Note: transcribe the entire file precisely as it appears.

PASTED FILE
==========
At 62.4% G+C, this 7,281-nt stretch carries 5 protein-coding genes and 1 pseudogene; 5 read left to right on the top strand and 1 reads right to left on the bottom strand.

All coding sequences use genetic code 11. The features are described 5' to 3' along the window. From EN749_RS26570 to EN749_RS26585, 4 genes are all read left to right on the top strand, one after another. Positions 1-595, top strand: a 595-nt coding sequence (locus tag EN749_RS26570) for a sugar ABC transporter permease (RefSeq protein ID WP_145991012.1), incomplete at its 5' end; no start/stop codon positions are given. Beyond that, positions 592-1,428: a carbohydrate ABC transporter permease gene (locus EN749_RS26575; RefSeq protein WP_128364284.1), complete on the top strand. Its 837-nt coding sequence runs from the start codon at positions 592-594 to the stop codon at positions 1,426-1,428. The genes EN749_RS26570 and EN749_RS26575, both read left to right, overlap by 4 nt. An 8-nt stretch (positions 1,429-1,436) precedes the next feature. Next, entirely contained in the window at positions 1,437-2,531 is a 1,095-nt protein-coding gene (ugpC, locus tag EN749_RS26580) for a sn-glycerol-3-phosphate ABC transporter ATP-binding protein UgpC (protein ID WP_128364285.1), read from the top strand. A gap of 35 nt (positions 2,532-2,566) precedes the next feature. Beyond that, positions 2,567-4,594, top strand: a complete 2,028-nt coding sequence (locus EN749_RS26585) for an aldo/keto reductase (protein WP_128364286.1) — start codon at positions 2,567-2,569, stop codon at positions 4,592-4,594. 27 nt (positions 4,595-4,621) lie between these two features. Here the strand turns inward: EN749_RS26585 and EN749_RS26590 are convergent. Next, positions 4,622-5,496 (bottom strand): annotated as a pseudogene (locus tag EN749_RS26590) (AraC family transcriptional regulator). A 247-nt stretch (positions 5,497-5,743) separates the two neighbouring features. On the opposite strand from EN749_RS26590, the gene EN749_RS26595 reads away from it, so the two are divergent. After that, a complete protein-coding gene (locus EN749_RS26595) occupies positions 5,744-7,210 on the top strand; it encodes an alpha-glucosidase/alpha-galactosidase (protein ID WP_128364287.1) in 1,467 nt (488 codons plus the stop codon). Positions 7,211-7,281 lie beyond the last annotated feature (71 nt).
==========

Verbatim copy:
At 62.4% G+C, this 7,281-nt stretch carries 5 protein-coding genes and 1 pseudogene; 5 read left to right on the top strand and 1 reads right to left on the bottom strand.

All coding sequences use genetic code 11. The features are described 5' to 3' along the window. From EN749_RS26570 to EN749_RS26585, 4 genes are all read left to right on the top strand, one after another. Positions 1-595, top strand: a 595-nt coding sequence (locus tag EN749_RS26570) for a sugar ABC transporter permease (RefSeq protein ID WP_145991012.1), incomplete at its 5' end; no start/stop codon positions are given. Beyond that, positions 592-1,428: a carbohydrate ABC transporter permease gene (locus EN749_RS26575; RefSeq protein WP_128364284.1), complete on the top strand. Its 837-nt coding sequence runs from the start codon at positions 592-594 to the stop codon at positions 1,426-1,428. The genes EN749_RS26570 and EN749_RS26575, both read left to right, overlap by 4 nt. An 8-nt stretch (positions 1,429-1,436) precedes the next feature. Next, entirely contained in the window at positions 1,437-2,531 is a 1,095-nt protein-coding gene (ugpC, locus tag EN749_RS26580) for a sn-glycerol-3-phosphate ABC transporter ATP-binding protein UgpC (protein ID WP_128364285.1), read from the top strand. A gap of 35 nt (positions 2,532-2,566) precedes the next feature. Beyond that, positions 2,567-4,594, top strand: a complete 2,028-nt coding sequence (locus EN749_RS26585) for an aldo/keto reductase (protein WP_128364286.1) — start codon at positions 2,567-2,569, stop codon at positions 4,592-4,594. 27 nt (positions 4,595-4,621) lie between these two features. Here the strand turns inward: EN749_RS26585 and EN749_RS26590 are convergent. Next, positions 4,622-5,496 (bottom strand): annotated as a pseudogene (locus tag EN749_RS26590) (AraC family transcriptional regulator). A 247-nt stretch (positions 5,497-5,743) separates the two neighbouring features. On the opposite strand from EN749_RS26590, the gene EN749_RS26595 reads away from it, so the two are divergent. After that, a complete protein-coding gene (locus EN749_RS26595) occupies positions 5,744-7,210 on the top strand; it encodes an alpha-glucosidase/alpha-galactosidase (protein ID WP_128364287.1) in 1,467 nt (488 codons plus the stop codon). Positions 7,211-7,281 lie beyond the last annotated feature (71 nt).